OLVM nun folllows heart -- and sisters

Sister Guadalupe "Lupita" Aguilar Huanca made her final vows as a member of Our Lady of Victory Missionary Sisters on July 22.
Sister Guadalupe "Lupita" Aguilar Huanca made her final vows as a member of Our Lady of Victory Missionary Sisters on July 22. Photo provided.

Originally published Aug. 6, 2009.

Guadalupe "Lupita" Aguilar Huanca followed her heart - and her sisters - to Huntington.

For the time being, she makes her home on the wooded grounds of Victory Noll, the home base of a religious order of women known as Our Lady of Victory Missionary Sisters.

Huanca became a full member of the congregation on July 22, making her final vows a decade after entering the congregation as a postulant.

That makes her somewhat of a rarity at Victory Noll, where new members are few and far between.

The congregation, founded in Huntington in 1922, now has 123 members, says Sister Beatrice Haines, president of OLVM's leadership team. About half of those members are involved in active ministry, and only 16 sisters are 70 or younger.

That brings up the question of the long-term outlook for the congregation, something the sisters themselves are grappling with.

"Of course, we ponder that a lot," Haines says. "In the last 10 years, we've had just a few enter. One reason is that women have many more options today, especially in the church."

Those options are varied, and many encompass the services OLVM was founded to provide.

"Our community was founded to minister in a personal, non-institutional way," Haines explains.

And that's what attracted Huanca to the community.
She met the OLVM sisters at their mission in Bolivia, in a parish Huanca became involved with at the invitation of her brother.

"I liked what they were doing," Huanca says. "They worked with people in the parish, with people in jail, with human rights."

Huanca was particularly impressed with the work of one sister and began accompanying her on her visits to local jails.

"A lot of people, they knew her," Huanca says. "She was a very strong sister, working for the rights of people."

Eventually, she discussed with one of the sisters the possibility of joining them.

"She said, take three months," Huanca recalls. "If you want to come back, this house is open. If you don't, come visit us any time you want."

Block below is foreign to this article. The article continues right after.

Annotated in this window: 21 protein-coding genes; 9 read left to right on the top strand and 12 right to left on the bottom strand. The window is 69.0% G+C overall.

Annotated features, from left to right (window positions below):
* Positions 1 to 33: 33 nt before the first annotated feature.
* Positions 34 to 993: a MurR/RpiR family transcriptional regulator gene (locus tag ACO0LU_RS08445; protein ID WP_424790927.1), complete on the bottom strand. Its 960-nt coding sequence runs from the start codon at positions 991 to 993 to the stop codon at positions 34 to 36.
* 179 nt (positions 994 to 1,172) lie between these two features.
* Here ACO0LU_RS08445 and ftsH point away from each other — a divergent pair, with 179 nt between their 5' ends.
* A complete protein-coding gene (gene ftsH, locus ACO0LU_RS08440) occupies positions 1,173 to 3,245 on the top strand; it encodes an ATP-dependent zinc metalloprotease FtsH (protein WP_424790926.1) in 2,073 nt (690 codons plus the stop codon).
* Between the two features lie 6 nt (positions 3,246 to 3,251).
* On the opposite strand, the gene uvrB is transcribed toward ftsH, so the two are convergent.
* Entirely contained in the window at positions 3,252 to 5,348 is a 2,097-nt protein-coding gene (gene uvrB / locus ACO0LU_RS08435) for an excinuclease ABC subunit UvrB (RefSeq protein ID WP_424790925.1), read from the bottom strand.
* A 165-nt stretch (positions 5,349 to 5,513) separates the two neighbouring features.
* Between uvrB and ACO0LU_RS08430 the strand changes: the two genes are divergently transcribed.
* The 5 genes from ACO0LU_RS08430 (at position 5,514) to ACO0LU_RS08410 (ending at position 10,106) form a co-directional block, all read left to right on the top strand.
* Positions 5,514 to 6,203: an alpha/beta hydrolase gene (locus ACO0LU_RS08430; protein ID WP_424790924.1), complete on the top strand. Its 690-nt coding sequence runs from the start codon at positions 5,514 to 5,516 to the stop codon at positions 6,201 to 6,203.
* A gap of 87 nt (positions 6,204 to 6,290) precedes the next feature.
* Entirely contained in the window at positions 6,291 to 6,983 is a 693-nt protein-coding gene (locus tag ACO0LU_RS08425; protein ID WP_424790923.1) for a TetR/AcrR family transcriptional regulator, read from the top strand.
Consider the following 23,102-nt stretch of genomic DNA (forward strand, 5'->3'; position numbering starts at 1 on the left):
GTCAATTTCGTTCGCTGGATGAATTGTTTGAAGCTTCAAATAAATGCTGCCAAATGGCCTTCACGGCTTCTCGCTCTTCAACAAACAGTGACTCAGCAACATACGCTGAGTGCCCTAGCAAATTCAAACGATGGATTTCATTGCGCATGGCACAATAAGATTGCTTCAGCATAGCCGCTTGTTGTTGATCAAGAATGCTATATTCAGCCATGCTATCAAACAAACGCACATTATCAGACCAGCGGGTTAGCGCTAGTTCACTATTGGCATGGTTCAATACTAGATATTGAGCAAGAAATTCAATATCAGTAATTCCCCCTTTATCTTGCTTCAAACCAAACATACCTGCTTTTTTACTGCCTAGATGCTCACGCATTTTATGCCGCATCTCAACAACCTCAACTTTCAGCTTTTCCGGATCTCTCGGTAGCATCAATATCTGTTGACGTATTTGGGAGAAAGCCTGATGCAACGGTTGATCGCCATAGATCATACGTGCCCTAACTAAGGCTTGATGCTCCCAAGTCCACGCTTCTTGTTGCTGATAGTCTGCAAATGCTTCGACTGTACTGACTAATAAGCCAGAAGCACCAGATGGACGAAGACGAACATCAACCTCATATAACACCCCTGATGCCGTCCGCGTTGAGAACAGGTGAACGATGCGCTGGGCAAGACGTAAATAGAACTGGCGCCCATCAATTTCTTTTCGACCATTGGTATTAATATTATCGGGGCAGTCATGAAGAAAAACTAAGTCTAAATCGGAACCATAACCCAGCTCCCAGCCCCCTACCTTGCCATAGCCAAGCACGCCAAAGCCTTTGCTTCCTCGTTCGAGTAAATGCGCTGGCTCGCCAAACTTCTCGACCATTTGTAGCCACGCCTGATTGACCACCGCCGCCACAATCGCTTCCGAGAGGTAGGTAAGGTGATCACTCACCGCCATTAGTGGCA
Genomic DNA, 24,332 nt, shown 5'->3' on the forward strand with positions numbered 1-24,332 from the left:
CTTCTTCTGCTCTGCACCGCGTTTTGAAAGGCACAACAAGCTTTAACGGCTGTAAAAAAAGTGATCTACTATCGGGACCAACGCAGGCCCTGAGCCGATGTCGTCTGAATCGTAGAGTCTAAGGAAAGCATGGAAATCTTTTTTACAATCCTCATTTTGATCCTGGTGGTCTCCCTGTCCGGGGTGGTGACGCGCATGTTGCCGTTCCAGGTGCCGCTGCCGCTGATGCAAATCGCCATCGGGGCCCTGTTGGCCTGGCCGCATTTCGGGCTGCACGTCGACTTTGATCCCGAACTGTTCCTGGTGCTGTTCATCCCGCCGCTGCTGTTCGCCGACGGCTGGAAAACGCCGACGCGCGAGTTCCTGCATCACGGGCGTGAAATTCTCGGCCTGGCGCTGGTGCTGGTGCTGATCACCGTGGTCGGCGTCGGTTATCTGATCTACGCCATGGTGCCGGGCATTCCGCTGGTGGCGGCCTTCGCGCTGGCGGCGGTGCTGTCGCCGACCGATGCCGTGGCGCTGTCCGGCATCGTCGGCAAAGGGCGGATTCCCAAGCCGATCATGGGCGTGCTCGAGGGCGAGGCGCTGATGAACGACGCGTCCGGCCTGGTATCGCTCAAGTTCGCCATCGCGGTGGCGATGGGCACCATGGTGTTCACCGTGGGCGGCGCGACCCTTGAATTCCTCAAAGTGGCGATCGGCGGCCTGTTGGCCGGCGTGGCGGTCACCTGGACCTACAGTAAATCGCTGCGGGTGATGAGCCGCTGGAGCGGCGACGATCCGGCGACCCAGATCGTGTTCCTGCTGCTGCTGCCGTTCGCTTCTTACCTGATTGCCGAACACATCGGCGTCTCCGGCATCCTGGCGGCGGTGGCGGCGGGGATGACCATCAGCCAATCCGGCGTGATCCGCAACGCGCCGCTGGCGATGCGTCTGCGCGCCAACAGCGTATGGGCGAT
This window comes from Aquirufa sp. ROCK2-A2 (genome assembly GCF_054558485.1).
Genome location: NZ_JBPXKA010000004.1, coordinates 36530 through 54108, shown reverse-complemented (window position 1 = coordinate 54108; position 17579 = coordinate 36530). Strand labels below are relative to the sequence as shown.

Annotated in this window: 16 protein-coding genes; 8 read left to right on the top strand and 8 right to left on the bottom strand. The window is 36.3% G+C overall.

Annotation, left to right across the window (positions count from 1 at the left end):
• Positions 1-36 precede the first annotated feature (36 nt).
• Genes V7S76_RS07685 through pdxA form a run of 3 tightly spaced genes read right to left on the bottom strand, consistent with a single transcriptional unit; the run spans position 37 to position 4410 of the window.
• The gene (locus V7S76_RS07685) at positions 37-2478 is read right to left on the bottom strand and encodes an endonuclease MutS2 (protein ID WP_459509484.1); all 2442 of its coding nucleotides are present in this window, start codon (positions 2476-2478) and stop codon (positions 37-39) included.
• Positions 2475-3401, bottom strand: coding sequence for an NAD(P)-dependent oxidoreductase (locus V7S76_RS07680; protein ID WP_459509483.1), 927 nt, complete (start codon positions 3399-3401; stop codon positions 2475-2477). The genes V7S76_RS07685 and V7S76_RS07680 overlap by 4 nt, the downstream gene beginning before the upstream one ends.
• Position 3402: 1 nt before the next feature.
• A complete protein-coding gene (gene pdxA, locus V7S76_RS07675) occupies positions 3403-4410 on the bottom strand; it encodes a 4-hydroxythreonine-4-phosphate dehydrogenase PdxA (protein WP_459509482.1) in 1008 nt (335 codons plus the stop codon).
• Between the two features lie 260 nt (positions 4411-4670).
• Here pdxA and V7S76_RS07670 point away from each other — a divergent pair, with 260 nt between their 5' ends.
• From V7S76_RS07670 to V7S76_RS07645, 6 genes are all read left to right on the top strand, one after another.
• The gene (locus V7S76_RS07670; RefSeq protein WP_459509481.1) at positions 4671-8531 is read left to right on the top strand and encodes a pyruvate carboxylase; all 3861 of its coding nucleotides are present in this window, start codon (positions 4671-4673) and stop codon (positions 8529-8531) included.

Huanca did come back and continued on the course that led to her final vows on July 22.

One thing that convinced her to join the congregation, she says, was "the openness of the sisters, accepting me the way I am."

Huanca's experience, though, Haines says, is not typical of the current members of the congregation.

"Many of them never met a Victory Noll sister," she says. "They responded to an ad in Our Sunday Visitor (a national Catholic newspaper). They were attracted by the fact that we worked with the poor. That we weren't school teachers."

Haines herself grew up in Goshen and attended a parish where Victory Noll sisters worked.

"My older sister entered the community before I did," she says.

Now, Victory Noll has a Web site it uses for recruitment purposes as well as a sister, based in Phoenix, AZ, who is designated as a vocation minister.

Recruitment efforts, though, aren't hard sell.

"I don't think you talk them into it," Haines says. "We believe it's God who calls. Our part is to make ourselves known and to invite. It's what happens in the heart of the person."

Huanca says she answered that call of the heart.

"I know I said yes to the Lord definitely," she says about making her final vows. "I am very, very happy."

In the Bolivia mission - which closed in 2007 because of what Haines says was a shortage of sisters - Huanca worked in the religious education field with special needs youngsters. She also spent a year working with special needs children at an OLVM mission in Chicago, and she may continue that work.

"I hear how I feel," Huanca says. "I can do it outside, but I was not happy outside. Something was in my heart. I listened and I don't want to do this by myself. I want to do this with my sisters."

"A sister's ministry is related to her own gifts, her own talents, her own desires," Haines says. "In the past they were assigned; now it's a dialogue with the leadership."

For now, Huanca will take some classes at Huntington University and work on improving her fluency in English.

Huanca plans to return to Bolivia to visit, but probably not to work.

"Maybe in the future," she says. "Who knows?

"I'm going the same way my sisters were going when they were young," says Huanca. "I can do it."

OLVM members met recently for a "contemplative dialogue" to discuss the future of the organization.

The question, Haines says, is, "How can we continue to partner with others to make it possible to continue our mission?"

The sisters are looking at instituting an associate membership, whose members would share the congregation's mission while continuing to live in their own homes with spouses and children. Another new aspect of the sisters' ministry, the Victory Noll Center, is in its beginning stages.

"Numerically, most of us are here," Haines says, referring to the OLVM headquarters at Victory Noll. "The younger members, they see their ministry continuing out where they are.

"What is God asking of us? We still have a vitality. We still have something to give. We want to do it."